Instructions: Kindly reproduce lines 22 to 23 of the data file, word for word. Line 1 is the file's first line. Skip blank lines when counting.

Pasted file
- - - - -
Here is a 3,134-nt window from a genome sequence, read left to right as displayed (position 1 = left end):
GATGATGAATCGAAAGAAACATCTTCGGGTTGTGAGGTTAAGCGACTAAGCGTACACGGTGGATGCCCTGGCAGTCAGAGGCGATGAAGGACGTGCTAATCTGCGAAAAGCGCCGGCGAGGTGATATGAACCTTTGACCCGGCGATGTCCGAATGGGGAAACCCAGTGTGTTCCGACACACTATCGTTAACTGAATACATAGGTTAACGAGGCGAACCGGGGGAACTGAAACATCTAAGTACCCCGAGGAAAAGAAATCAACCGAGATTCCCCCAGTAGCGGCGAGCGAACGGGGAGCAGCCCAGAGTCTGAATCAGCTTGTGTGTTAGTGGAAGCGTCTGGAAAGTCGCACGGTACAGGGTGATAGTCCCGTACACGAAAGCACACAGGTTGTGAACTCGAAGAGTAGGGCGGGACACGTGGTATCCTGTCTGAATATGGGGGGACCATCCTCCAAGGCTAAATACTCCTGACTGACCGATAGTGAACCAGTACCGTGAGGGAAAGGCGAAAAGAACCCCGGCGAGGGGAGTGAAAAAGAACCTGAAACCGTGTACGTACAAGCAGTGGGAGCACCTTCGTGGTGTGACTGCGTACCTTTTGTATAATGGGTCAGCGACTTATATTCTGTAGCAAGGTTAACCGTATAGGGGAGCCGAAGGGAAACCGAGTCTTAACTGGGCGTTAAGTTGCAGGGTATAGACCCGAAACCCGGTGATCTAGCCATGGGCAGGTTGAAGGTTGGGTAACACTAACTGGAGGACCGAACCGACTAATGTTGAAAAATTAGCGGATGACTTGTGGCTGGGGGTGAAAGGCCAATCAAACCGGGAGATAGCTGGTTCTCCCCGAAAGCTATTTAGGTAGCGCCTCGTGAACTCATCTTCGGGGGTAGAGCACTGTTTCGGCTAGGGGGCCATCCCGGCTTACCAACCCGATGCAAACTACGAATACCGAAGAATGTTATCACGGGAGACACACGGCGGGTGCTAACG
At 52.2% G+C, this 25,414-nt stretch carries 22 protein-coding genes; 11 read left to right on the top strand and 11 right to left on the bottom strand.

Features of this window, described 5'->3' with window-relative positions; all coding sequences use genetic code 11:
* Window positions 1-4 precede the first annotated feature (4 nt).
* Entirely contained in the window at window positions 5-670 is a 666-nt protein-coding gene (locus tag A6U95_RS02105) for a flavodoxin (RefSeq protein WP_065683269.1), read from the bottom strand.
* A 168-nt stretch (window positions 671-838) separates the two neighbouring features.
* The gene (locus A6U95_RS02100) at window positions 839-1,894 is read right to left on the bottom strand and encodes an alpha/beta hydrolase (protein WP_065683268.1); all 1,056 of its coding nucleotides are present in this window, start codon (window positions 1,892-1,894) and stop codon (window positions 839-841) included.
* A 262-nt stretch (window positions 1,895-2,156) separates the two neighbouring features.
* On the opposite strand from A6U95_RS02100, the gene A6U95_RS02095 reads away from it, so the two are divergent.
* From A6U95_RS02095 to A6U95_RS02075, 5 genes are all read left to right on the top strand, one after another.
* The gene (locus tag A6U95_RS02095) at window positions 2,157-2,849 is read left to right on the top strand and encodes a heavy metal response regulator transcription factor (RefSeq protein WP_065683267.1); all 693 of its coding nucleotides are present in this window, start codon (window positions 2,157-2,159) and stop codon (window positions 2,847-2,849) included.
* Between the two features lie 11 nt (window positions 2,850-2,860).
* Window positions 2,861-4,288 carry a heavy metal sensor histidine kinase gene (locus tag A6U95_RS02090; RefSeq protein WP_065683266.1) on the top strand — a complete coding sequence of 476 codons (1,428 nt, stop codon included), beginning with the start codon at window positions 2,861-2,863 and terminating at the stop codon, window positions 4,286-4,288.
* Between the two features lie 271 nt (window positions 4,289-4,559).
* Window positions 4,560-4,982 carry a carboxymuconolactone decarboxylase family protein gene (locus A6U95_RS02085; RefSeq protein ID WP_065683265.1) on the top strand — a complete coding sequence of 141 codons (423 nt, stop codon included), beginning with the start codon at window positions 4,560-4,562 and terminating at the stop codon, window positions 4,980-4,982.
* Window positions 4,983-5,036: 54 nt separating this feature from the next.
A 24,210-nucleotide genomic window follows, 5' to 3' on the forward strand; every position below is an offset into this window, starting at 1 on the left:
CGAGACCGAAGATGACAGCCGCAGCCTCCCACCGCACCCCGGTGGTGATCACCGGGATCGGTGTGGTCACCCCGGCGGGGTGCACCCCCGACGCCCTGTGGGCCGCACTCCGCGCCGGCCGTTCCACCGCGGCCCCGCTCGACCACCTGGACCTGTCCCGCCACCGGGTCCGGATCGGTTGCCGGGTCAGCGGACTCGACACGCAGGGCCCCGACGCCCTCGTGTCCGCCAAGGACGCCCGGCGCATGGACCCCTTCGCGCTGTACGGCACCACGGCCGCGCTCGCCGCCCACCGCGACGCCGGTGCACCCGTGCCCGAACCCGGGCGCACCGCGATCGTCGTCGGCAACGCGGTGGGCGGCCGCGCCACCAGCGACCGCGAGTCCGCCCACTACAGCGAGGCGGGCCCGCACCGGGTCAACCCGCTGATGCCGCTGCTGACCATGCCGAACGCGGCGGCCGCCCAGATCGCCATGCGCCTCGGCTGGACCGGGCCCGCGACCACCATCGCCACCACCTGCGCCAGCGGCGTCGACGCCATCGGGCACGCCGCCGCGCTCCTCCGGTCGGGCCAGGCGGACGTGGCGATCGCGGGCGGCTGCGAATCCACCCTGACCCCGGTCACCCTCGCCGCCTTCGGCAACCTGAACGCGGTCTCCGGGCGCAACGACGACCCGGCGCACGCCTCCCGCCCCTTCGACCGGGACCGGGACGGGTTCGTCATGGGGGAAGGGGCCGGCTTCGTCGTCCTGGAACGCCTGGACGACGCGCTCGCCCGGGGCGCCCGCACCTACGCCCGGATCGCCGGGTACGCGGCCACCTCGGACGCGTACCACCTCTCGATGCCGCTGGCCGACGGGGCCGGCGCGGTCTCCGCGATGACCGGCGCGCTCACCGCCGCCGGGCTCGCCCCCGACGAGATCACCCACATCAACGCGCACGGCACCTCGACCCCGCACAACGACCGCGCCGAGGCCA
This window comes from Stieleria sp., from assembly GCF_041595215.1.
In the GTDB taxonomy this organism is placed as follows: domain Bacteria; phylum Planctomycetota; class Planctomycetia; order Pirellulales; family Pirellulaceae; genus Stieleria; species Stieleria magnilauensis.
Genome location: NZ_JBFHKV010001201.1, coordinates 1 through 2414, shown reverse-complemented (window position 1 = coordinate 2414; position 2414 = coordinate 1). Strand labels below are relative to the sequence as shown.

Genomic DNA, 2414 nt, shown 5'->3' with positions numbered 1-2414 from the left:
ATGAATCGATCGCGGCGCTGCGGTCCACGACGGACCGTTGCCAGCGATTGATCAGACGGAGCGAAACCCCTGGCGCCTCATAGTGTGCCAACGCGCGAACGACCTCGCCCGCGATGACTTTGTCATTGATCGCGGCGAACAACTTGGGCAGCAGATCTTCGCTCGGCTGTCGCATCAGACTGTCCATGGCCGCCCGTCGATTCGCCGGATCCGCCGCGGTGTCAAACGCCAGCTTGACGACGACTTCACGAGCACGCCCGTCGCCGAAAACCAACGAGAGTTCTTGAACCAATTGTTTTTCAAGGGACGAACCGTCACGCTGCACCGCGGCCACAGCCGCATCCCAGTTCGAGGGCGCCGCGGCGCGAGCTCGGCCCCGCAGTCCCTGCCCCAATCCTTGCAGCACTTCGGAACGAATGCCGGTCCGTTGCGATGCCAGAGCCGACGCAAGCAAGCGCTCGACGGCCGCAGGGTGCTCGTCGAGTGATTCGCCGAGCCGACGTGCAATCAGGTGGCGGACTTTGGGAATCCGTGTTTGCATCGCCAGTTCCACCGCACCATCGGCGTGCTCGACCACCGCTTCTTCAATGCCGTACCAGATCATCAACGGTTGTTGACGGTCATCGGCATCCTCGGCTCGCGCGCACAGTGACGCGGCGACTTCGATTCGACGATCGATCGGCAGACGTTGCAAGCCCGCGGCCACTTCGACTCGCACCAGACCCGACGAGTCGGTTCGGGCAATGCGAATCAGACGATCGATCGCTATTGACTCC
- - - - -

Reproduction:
Genome location: NZ_JBFHKV010001201.1, coordinates 1 through 2414, shown reverse-complemented (window position 1 = coordinate 2414; position 2414 = coordinate 1). Strand labels below are relative to the sequence as shown.

Genomic DNA, 2414 nt, shown 5'->3' with positions numbered 1-2414 from the left: